“Mabel Dodge Luhan & Company: Creating Southwest Modernism”
Mabel Dodge Luhan—patron, muse, writer, and cultural catalyst extraordinaire—played a dominant role in shaping an American Modernism with a singular northern New Mexican flavor, one that embraced the physical and cultural landscapes and honored the cultures and traditions of Pueblos and Hispanos, to whom these Moderns looked as the basis for forging a multi-ethnic nationalism and original American art forms.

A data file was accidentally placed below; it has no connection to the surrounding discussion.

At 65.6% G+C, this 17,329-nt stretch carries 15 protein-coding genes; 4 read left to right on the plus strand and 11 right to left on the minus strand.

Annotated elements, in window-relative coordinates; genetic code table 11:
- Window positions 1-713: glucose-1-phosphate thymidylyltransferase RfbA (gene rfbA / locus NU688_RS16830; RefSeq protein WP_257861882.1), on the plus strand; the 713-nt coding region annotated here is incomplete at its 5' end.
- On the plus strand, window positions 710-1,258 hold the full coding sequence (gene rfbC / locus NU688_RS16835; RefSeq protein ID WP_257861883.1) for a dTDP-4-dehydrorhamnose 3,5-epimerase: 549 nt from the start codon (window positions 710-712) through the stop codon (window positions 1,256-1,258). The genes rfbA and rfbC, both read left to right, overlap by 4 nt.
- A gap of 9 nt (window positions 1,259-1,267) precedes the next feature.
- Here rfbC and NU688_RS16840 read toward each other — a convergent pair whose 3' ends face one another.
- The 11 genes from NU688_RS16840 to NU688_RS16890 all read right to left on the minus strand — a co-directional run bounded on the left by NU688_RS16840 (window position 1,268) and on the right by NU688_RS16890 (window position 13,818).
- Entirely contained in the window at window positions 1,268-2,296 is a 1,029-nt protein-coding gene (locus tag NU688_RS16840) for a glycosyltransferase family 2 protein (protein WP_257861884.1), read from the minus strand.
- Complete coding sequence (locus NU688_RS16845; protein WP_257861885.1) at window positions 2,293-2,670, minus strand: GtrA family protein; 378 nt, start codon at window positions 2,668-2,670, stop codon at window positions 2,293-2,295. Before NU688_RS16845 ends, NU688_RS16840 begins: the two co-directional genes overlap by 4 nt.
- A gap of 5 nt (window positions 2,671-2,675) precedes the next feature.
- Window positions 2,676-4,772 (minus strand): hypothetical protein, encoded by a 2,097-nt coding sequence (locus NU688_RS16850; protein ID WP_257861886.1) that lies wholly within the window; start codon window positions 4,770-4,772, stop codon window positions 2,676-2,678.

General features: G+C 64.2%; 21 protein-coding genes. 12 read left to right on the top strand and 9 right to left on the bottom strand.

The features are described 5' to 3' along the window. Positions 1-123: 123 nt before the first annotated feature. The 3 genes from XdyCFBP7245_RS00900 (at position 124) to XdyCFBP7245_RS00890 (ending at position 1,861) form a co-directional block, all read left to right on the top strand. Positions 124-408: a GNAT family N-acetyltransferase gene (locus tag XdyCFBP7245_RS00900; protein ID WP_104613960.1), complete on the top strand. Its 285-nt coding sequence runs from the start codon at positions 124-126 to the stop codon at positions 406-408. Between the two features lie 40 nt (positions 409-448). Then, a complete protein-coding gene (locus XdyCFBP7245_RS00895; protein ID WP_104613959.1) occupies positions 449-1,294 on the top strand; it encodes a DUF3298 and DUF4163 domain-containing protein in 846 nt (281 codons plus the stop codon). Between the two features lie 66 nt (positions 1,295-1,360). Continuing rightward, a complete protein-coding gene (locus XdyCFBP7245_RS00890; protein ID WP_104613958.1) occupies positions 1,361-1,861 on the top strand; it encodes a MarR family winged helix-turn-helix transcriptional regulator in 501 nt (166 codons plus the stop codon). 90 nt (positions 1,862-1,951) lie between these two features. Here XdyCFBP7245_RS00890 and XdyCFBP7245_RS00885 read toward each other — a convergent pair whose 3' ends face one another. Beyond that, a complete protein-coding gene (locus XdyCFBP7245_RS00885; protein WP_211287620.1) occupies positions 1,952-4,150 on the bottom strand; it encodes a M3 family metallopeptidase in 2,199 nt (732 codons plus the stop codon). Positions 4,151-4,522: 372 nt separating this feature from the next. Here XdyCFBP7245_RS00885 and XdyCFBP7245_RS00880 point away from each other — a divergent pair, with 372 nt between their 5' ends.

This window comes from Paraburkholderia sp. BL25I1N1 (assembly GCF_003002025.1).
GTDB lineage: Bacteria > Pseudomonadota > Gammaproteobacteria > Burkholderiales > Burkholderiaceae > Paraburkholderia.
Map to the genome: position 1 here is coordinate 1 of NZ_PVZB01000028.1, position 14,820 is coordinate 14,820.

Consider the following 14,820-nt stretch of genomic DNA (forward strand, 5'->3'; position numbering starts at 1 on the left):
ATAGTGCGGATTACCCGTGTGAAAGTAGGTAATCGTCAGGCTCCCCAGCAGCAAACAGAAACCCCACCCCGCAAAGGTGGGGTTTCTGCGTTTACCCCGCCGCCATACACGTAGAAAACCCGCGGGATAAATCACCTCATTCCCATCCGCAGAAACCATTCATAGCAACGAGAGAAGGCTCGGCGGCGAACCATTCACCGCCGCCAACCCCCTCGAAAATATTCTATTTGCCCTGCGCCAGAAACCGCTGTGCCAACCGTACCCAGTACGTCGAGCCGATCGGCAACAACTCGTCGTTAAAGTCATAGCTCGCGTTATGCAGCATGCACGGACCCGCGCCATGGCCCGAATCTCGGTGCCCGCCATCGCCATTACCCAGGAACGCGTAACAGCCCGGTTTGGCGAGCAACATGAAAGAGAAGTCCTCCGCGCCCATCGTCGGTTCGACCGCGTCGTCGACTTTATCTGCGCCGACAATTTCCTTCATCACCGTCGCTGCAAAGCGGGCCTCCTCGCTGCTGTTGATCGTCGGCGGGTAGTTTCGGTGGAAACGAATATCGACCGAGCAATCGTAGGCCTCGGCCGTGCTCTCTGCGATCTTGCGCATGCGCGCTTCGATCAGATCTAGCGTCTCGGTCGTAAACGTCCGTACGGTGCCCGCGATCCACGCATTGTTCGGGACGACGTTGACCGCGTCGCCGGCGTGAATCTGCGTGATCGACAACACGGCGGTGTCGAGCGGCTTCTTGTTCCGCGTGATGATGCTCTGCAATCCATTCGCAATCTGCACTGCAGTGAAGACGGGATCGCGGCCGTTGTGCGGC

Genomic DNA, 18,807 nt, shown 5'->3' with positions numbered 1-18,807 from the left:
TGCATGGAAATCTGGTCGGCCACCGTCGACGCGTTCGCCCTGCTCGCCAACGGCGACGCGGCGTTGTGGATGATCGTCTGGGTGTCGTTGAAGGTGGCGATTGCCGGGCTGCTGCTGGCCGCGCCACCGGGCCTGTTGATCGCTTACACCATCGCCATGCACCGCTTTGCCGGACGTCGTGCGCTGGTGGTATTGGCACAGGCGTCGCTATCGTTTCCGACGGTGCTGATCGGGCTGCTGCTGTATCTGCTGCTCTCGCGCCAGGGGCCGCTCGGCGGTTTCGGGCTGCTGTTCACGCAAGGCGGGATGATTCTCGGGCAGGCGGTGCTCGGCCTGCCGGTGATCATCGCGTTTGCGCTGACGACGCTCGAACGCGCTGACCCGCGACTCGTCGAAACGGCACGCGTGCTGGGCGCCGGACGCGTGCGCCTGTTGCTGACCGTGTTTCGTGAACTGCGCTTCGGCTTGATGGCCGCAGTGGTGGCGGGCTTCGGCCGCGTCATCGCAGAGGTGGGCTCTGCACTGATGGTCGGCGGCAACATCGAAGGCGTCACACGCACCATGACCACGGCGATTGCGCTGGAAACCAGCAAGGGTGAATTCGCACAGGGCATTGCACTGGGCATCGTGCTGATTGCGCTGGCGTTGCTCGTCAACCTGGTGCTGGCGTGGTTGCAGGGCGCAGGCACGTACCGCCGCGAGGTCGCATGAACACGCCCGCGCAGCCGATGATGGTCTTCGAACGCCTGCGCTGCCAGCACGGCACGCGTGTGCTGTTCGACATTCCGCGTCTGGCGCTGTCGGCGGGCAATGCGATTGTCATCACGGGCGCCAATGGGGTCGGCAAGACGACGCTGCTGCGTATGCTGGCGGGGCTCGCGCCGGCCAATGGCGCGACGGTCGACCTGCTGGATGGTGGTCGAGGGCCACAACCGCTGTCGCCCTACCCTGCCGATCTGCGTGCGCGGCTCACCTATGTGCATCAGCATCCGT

Lois Rudnick is Professor Emerita of American Studies, University of Massachusetts Boston. She has published and lectured extensively about the artist and writer communities of New Mexico, the complex and contested issues of Anglo patronage, and American Modernism. Her most recent book, Mabel Dodge Luhan & Company: American Moderns and the West accompanied a travelling exhibition with the same title, in 2016-2017. She is currently writing a biography of Taos Pueblo artist Eva Mirabal and her family. Mirabal was the first Native American to publish a comic strip, G. I. Gertie, which she did while serving as a WAC during World War II.